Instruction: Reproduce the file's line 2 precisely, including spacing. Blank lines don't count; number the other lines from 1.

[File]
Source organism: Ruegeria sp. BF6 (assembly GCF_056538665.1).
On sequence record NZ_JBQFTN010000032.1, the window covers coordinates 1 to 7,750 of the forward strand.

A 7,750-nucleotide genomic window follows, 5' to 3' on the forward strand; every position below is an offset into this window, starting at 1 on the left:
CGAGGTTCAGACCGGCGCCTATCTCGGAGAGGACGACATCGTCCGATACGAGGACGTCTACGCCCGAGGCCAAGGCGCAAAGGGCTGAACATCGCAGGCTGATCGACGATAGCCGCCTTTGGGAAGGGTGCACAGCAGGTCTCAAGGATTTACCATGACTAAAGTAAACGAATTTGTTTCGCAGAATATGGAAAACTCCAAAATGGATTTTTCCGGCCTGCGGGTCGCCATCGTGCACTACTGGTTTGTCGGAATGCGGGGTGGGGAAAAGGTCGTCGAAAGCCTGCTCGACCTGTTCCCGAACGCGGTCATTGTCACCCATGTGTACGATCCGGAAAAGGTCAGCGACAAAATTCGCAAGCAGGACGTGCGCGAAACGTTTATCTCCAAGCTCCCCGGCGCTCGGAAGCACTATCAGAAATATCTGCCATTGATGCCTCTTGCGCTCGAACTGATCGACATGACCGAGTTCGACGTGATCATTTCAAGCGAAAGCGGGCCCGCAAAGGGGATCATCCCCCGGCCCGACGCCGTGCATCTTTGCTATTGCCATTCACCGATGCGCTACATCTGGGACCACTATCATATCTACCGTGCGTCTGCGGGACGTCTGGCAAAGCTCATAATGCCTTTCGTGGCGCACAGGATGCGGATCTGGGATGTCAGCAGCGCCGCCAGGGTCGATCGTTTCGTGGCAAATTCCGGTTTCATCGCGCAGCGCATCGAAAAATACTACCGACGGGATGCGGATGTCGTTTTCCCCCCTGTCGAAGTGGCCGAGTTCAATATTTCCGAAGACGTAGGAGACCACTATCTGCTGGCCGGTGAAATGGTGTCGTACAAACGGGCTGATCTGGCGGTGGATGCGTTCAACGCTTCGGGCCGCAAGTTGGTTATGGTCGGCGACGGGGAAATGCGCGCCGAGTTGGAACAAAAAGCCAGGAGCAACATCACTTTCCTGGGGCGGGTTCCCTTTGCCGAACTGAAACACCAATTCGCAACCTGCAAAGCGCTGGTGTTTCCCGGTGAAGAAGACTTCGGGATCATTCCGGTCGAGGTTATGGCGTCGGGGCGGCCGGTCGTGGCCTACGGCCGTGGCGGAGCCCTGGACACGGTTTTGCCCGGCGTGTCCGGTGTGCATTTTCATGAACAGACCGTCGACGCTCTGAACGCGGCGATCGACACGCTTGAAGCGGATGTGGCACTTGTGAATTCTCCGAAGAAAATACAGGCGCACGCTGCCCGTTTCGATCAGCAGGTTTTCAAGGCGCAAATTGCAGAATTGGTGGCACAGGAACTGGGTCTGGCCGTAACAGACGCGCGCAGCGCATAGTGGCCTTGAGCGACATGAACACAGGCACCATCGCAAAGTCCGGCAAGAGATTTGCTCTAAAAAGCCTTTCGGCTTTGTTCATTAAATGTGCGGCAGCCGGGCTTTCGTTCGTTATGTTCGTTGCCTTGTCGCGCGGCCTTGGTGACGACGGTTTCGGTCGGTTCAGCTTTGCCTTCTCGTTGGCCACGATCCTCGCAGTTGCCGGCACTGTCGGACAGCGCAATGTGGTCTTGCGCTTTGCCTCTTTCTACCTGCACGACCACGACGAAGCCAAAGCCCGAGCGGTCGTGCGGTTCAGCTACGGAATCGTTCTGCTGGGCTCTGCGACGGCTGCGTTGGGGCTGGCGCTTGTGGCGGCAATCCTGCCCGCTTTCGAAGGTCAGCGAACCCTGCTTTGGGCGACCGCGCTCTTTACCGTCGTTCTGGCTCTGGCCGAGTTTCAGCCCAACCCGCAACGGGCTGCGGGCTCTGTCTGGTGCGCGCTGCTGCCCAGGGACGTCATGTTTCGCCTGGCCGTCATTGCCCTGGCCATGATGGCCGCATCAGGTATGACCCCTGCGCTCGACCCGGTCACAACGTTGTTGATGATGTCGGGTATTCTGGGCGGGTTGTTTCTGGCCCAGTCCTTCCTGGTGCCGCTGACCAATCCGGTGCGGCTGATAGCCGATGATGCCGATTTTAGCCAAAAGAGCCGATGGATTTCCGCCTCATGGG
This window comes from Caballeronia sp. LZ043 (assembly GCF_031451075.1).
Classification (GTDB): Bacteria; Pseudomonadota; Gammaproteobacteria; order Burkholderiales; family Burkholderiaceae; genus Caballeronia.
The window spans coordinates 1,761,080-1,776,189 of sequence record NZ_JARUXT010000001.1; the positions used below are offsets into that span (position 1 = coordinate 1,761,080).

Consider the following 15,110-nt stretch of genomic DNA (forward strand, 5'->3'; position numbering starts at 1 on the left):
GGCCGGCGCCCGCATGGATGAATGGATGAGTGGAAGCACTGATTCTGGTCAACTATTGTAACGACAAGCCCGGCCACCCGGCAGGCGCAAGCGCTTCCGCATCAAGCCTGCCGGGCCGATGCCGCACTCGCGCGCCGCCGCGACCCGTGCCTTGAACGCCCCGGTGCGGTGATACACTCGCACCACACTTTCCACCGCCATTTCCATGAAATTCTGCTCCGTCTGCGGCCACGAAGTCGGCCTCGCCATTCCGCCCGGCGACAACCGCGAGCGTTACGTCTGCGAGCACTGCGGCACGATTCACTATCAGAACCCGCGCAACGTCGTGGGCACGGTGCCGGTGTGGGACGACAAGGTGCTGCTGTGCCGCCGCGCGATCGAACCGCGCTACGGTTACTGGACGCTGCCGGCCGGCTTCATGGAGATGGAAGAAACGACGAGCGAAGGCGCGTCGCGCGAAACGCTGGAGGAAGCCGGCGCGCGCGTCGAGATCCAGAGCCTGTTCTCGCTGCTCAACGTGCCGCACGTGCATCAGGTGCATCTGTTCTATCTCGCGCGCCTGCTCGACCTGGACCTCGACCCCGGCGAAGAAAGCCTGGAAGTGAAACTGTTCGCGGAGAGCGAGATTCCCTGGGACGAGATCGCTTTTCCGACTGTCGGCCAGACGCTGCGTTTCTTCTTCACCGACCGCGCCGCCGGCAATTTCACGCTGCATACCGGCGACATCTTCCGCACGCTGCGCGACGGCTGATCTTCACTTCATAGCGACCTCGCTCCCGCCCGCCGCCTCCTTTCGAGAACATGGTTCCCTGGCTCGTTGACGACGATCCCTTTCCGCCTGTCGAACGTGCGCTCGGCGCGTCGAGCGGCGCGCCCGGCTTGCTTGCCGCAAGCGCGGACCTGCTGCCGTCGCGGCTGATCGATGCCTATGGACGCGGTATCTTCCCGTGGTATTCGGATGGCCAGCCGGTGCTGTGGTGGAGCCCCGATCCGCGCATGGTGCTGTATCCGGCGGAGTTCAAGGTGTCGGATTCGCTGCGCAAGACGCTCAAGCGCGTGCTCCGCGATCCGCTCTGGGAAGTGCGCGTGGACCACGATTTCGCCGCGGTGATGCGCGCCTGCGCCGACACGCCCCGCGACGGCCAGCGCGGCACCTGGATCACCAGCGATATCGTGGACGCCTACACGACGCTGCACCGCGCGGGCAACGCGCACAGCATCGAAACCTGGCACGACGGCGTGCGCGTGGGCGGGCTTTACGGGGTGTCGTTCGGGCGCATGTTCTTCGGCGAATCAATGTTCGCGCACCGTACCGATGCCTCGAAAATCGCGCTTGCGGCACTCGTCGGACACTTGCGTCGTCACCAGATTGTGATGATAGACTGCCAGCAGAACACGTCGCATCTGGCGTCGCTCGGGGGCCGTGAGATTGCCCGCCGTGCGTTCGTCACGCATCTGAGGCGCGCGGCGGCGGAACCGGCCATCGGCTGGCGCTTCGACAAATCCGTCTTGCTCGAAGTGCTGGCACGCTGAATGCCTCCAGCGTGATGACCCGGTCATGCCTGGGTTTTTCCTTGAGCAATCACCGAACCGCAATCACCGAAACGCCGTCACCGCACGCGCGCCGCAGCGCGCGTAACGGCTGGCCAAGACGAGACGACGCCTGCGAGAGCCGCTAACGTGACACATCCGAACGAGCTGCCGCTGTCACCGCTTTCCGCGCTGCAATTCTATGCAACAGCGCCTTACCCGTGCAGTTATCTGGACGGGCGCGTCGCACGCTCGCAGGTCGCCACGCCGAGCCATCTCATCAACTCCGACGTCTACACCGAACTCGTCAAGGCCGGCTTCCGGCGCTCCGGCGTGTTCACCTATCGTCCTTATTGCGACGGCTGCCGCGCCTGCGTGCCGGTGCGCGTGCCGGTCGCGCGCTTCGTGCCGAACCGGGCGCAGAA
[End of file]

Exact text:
On sequence record NZ_JBQFTN010000032.1, the window covers coordinates 1 to 7,750 of the forward strand.